Are you one of those people who doesn’t actually pay for a Netflix account? If so, are you mooching off a family member, or are you using a friend’s password? Netflix is fully aware of this phenomenon happening, and they’re doing their best to try to fight this.
Netflix has announced that it will trial a plan that will charge account owners that share passwords with people who do not live in the same house. This trial will begin in Chile, Costa Rica, and Peru first.
If an account is being used across multiple homes, then subscribers will be asked if they want to add a second user to the package for $2.99 in Costa Rica, 2380 peso in Chile, and S/7.9 in Peru.
Those who will be kicked off the account will have the ability to transfer their data to a completely new account or a sub-account to make sure that they will still have their viewing history and recommendations.
Netflix said that they will evaluate how this trial goes in the countries before making this happen in other countries.
Of course, the reason Netflix is introducing this is because password sharing is eating into their profit margin. Sharing passwords across households is affecting the company. The company maintains that they encourage sharing accounts within the same house.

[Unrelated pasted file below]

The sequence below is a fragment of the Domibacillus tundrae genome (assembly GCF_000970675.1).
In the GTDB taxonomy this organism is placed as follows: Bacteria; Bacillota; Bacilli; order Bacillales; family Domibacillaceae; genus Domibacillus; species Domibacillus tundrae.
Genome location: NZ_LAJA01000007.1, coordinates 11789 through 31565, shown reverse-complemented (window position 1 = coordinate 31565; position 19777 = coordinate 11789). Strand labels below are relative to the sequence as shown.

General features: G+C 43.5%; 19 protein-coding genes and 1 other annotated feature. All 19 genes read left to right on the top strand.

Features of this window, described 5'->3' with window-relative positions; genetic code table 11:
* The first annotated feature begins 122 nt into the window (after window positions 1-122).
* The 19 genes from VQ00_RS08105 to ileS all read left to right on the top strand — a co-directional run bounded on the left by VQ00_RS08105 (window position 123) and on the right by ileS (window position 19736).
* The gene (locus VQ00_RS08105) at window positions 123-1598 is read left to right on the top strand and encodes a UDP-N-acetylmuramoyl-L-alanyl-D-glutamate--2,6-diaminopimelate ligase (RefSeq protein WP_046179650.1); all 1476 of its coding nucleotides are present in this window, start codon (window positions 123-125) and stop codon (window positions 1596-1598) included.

Director of Product Innovation at Netflix Chengyi Long shared: “Accounts are being shared between households – impacting our ability to invest in great new TV and films for our members.”
Netflix does technically ban password sharing across multiple households, as stated in the terms and conditions. According to the T&C: “The Netflix service and any content accessed through the service are for your personal and non-commercial use only and may not be shared with individuals beyond your household.”
This plan is in sharp contrast to what the company has previously said about password sharing. In 2016, co-CEO and Chairman Reed Hastings was not concerned about password sharing, and even said: “We love people sharing Netflix. That’s a positive thing, not a negative thing.”